When hiring, promoting or grooming for succession, it is always possible to let bias interfere with good practice, even unintentionally. That is why the people responsible for making decisions in those areas must be aware of biases, personal or institutional.
During the American Institute of CPAs (AICPA) Not-For-Profit Industry Conference, Joan Pastor of JPA International, Inc. emphasized ways to minimize bias and increase innovation.
* Look at the current executive leadership team (ET), and the board;
* Know where you want the organization to go;
* Stick to the most critical Knowledge, Skills, Abilities and Other characteristics (KSAO), and don’t forsake them, when conducting behavioral interviews;
* Elicit candidates’ ideas, to assess their character and creativity;
* Don’t just trust “gut instinct.” Balance gut with data; and,
* Use objective and independent professional assessments for influential positions.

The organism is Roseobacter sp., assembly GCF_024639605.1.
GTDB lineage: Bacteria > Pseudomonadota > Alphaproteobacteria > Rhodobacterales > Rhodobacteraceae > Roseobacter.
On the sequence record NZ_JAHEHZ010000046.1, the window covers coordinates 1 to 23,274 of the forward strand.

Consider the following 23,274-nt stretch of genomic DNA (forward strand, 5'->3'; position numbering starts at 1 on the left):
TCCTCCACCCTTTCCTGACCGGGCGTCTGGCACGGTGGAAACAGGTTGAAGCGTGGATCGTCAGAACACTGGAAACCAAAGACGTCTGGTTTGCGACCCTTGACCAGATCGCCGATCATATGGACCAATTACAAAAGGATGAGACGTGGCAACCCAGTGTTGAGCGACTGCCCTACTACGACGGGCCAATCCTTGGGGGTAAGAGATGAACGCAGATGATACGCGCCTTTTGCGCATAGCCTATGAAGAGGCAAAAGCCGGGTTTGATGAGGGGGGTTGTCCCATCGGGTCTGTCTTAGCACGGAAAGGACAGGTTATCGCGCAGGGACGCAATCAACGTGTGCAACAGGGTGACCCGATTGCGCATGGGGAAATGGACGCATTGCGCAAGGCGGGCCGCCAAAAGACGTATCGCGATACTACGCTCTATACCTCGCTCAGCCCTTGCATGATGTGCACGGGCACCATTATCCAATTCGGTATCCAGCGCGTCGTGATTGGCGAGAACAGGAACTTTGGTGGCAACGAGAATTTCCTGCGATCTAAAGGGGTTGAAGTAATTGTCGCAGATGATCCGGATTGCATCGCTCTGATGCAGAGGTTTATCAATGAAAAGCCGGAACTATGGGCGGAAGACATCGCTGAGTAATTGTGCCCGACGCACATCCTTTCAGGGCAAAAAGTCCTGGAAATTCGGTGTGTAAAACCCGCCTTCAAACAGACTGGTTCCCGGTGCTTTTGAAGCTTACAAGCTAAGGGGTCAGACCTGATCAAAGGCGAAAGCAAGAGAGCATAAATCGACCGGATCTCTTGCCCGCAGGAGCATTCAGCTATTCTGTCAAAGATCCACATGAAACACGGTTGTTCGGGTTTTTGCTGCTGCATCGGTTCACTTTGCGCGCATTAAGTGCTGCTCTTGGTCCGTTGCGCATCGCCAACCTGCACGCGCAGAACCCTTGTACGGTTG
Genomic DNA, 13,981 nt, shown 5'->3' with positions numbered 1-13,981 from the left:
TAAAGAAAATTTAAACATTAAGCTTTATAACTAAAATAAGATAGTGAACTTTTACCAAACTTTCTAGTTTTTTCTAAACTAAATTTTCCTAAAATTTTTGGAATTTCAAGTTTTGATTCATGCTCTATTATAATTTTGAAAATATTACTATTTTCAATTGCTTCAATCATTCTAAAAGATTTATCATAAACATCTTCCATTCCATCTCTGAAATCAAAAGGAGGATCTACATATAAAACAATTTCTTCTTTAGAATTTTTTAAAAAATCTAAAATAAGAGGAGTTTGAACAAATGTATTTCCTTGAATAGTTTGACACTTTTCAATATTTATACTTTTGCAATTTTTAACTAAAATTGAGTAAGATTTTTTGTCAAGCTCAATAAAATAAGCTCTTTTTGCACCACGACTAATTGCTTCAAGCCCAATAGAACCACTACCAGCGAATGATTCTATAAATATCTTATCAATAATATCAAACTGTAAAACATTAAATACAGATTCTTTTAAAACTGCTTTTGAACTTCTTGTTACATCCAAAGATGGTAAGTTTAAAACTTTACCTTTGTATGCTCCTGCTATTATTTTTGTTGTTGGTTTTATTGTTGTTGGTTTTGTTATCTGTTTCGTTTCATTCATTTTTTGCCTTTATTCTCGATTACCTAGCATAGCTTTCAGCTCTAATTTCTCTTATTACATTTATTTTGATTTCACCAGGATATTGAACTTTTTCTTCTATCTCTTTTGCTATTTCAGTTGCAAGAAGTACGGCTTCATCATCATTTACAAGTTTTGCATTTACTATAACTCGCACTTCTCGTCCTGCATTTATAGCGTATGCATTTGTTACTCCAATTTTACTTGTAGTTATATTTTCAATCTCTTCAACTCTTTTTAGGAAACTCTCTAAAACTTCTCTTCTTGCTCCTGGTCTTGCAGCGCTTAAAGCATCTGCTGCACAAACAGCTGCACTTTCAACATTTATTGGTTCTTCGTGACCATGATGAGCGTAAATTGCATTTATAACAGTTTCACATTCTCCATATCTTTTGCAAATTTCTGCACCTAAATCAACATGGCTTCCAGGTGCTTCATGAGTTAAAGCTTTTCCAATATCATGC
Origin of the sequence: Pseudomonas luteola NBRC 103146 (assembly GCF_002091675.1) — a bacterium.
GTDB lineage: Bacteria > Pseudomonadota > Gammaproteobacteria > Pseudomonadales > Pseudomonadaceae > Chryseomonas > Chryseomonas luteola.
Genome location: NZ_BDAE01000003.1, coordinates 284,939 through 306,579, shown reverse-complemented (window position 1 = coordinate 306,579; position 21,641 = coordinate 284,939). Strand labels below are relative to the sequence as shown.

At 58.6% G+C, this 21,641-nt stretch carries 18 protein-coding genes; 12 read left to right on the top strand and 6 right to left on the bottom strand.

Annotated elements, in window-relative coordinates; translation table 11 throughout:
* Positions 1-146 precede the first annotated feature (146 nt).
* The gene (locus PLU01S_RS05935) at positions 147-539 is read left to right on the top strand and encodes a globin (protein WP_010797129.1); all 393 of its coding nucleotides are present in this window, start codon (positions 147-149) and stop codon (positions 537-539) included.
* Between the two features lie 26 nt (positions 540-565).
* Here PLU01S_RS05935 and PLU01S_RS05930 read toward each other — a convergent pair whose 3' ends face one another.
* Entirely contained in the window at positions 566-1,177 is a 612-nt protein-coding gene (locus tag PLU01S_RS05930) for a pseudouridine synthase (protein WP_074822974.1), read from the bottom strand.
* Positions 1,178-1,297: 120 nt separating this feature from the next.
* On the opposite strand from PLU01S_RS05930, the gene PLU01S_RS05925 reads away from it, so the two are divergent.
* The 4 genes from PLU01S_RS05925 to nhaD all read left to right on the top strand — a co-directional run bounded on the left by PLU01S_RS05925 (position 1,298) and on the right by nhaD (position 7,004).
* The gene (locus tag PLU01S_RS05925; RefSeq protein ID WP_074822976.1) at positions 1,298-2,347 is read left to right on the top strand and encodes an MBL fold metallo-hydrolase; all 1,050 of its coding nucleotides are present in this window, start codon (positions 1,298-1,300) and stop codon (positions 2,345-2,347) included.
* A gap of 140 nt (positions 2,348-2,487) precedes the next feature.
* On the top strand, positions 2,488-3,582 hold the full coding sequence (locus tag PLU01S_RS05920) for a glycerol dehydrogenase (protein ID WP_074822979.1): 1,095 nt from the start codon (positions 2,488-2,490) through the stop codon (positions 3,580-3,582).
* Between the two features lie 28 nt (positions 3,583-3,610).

Further, Pastor offered a model of a confidential position “specs” document:
* The job description, including all those the person will be reporting to, and all those reporting to the person.
* The vision and Key Performance Indicators (KPI) of the position. A person who is successful in this position is meeting what standards, what criteria? Detailed KSAOs also key behaviors on how to meet the KPIs can be determined.
* A specific focus on leadership characteristics and specific behavioral criteria.
* The idea resume: What would it contain?
* Who are the decision-makers in the interviewing process? Who is making the final decision? This is a big issue in nonprofits at the executive level.